How we tested endpoint data loss prevention tools
Virtual machines were then cloned from four base VM images for each of four operating systems to emulate endpoint devices (Windows XP, Windows Vista, Windows Server 2003 and Windows Server 2008).
The base images contained a connection to an HP network printer, eMule P2P file sharing software, OpenOffice.org, Adobe Acrobat Reader, Thunderbird, AOL Instant Messenger, and all of the sensitive data to be tested. After we discovered that vSphere will not share USB drives or CD burners to guests, physical Windows XP clients were configured to test blocking of writing to removable media or burning to optical drives.
Each vendor was required to either ship an appliance and the required endpoint software to ISEAGE, or to make the necessary software available to download. No vendor was allowed to do an on-site installation. Support was obtained on an as-needed basis, though TrendMicro and WebSense both arranged for an introductory session to familiarize us with their products. Two products – Identity Finder and WebSense – also required the creation of a management server. These were built on Windows Server 2003. The TrendMicro LeakProof physical appliance was connected into the same gigabit, switched network as the VMware server, and configured with an IP address on the test subnet.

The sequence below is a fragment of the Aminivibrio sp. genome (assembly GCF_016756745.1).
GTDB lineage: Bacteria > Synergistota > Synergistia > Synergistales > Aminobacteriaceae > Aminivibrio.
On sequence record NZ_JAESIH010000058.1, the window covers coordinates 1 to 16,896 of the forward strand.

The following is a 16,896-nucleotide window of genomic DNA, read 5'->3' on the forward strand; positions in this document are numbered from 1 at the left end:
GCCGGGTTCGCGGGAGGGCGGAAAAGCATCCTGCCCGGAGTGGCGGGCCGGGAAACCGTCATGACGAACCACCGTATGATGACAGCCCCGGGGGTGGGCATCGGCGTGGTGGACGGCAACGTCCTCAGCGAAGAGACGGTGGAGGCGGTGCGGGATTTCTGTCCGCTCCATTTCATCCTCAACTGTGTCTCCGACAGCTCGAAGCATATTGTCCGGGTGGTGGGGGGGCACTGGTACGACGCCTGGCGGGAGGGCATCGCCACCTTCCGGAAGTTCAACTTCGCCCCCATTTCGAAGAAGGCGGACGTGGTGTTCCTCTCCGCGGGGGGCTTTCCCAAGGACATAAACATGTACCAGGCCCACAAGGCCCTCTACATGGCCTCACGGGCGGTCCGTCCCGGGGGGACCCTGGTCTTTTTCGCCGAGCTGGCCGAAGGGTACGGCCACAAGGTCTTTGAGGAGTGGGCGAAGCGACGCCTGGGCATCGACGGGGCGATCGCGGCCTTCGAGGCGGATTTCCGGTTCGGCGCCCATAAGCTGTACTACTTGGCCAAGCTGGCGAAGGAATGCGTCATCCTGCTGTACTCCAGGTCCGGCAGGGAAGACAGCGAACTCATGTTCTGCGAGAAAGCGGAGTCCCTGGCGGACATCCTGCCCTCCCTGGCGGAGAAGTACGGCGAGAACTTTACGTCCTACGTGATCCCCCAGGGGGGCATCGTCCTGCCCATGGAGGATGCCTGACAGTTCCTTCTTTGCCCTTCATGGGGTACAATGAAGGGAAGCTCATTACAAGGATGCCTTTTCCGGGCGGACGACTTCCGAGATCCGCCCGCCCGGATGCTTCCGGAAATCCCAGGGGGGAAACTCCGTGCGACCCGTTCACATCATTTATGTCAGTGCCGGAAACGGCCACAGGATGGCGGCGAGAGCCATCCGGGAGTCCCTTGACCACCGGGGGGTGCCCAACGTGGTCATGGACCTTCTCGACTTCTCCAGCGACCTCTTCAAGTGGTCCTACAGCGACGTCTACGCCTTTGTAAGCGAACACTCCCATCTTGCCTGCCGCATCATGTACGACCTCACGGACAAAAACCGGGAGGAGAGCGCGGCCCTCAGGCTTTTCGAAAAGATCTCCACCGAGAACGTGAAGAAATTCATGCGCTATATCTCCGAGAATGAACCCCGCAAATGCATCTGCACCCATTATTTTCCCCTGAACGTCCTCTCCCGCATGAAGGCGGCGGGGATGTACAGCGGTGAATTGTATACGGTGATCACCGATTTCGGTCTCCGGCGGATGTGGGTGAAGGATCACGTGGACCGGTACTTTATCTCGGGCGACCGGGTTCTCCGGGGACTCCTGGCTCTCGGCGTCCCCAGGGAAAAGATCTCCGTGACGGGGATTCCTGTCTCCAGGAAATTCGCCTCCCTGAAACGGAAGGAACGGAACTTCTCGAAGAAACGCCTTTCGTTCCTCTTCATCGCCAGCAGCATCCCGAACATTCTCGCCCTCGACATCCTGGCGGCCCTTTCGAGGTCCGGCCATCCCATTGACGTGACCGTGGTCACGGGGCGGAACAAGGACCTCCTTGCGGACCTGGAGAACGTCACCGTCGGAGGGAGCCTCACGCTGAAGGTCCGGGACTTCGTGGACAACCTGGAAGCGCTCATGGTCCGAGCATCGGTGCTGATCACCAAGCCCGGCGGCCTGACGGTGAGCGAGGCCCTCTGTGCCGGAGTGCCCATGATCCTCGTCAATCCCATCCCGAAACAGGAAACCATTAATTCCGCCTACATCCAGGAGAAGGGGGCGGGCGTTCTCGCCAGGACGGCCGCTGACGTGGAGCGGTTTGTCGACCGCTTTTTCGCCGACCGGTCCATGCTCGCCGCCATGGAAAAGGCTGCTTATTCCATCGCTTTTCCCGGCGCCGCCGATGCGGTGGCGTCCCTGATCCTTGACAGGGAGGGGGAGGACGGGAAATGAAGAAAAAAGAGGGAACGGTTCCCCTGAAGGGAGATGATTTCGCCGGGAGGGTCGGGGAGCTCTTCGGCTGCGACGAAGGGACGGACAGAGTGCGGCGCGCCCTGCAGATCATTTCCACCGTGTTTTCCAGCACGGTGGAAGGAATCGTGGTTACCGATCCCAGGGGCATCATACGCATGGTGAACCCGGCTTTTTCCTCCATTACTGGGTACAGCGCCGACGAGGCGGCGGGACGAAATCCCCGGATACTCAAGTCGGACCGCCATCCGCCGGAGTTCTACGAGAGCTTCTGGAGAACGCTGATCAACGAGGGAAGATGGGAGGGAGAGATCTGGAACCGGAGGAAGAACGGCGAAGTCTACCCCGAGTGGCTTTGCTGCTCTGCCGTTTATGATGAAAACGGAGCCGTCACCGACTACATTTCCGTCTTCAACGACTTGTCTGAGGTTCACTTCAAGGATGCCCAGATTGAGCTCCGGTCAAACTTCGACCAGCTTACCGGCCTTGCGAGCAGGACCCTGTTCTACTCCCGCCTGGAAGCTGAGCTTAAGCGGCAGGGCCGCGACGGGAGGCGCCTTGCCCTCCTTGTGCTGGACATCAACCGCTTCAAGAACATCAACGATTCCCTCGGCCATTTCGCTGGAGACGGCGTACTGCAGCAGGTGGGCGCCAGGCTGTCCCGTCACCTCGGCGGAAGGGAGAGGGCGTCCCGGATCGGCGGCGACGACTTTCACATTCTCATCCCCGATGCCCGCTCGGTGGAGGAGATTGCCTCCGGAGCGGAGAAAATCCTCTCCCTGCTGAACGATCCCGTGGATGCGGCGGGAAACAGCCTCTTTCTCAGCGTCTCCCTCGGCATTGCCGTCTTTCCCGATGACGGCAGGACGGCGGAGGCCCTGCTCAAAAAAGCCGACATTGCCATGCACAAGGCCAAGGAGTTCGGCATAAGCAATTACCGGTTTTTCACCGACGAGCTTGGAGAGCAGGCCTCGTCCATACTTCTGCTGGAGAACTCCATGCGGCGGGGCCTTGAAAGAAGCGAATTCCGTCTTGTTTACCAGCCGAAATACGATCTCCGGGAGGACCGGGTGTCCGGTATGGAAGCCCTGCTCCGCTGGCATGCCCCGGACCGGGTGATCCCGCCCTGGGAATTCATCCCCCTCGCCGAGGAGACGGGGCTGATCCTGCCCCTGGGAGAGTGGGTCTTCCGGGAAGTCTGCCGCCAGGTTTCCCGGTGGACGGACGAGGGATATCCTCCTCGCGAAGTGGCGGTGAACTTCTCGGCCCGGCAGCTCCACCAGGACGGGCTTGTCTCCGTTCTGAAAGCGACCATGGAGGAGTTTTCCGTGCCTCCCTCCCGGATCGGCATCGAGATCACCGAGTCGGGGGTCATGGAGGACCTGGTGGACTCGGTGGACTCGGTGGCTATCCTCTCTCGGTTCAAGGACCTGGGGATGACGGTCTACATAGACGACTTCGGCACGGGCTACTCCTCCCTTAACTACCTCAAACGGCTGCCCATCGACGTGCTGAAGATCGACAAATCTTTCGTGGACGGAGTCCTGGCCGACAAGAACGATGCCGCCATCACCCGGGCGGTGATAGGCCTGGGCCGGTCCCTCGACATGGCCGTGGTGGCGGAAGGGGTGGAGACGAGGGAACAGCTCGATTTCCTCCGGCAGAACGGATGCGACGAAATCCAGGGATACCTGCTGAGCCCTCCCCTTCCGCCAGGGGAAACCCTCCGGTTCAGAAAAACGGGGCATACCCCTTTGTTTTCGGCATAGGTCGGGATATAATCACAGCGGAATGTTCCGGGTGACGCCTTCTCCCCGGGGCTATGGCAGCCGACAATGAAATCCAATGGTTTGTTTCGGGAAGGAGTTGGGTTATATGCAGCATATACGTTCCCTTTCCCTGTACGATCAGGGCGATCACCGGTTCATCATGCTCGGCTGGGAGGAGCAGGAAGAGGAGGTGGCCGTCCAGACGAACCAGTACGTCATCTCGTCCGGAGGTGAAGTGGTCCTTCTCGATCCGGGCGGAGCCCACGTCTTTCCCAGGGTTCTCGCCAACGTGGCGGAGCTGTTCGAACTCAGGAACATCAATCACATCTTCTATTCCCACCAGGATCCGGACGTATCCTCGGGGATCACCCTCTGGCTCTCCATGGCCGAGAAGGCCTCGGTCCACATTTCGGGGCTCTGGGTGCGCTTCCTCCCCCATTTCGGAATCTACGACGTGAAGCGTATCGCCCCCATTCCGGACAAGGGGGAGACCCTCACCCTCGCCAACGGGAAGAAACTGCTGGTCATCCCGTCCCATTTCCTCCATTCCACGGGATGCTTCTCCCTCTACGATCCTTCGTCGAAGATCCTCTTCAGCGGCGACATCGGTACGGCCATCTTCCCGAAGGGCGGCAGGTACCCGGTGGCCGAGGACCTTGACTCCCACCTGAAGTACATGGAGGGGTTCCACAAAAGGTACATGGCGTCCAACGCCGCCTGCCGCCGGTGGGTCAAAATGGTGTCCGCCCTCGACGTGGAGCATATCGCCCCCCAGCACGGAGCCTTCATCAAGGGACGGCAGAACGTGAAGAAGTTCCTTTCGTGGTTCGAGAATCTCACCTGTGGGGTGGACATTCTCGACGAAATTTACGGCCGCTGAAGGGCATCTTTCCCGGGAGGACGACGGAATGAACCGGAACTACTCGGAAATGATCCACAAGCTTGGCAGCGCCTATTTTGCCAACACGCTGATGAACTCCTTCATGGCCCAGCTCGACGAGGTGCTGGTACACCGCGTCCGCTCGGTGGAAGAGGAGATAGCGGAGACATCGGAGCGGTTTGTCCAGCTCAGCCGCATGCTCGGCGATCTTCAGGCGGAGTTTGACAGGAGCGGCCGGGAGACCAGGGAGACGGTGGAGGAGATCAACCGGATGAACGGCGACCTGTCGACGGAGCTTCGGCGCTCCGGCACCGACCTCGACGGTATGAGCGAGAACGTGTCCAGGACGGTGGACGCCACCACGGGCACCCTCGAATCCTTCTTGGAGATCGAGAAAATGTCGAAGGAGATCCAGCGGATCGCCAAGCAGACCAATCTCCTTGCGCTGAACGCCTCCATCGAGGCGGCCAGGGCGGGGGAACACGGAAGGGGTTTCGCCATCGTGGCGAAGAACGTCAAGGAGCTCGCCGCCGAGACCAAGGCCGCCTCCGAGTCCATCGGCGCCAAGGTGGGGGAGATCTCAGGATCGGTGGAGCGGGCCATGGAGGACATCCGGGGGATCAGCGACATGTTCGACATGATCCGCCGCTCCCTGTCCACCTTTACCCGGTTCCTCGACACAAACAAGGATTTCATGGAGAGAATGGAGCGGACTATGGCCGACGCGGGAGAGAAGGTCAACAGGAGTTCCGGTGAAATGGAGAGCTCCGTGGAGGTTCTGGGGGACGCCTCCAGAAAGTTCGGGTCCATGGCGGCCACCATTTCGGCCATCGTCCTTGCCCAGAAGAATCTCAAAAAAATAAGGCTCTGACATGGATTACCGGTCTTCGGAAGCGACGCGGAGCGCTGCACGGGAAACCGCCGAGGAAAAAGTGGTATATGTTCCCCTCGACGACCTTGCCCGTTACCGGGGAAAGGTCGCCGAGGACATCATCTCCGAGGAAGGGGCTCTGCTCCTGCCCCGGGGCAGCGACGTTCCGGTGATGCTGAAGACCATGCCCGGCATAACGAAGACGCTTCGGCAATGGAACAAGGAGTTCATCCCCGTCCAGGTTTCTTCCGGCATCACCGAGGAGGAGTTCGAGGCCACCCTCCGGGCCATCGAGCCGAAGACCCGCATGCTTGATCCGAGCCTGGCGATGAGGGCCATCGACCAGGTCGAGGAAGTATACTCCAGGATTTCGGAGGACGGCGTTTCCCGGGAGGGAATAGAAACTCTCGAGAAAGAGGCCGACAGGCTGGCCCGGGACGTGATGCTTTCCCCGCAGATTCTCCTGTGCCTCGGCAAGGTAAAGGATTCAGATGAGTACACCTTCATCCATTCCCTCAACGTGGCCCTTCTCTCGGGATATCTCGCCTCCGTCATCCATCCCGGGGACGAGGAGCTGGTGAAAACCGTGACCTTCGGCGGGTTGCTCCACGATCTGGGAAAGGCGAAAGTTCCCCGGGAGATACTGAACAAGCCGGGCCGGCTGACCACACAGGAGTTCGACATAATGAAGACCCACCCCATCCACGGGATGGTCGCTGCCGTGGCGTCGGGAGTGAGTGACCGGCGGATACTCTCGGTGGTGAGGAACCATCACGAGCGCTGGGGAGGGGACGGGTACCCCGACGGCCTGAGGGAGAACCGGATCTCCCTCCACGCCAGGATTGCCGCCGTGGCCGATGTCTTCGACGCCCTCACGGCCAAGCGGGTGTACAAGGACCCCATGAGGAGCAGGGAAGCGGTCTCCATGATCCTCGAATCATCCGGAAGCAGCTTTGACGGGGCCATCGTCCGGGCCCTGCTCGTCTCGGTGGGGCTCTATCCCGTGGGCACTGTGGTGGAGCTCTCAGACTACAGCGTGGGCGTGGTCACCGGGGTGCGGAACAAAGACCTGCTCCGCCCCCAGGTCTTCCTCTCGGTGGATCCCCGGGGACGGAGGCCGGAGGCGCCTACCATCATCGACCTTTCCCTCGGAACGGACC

After all three management servers were running and configured, the endpoint software was installed on each of the client VMs. Then, each combination of exfiltration method and protected file was executed to verify blocking.
This testing method only applied to WebSense and TrendMicro, as Identity Finder's functionality is based solely in discovery and remediation of sensitive data storage, and not on active blocking. For Identity Finder, a search was performed on the test data to determine what portion of the included "identity" data (names, Social Security numbers, addresses and credit card numbers) was correctly identified.
Return to test.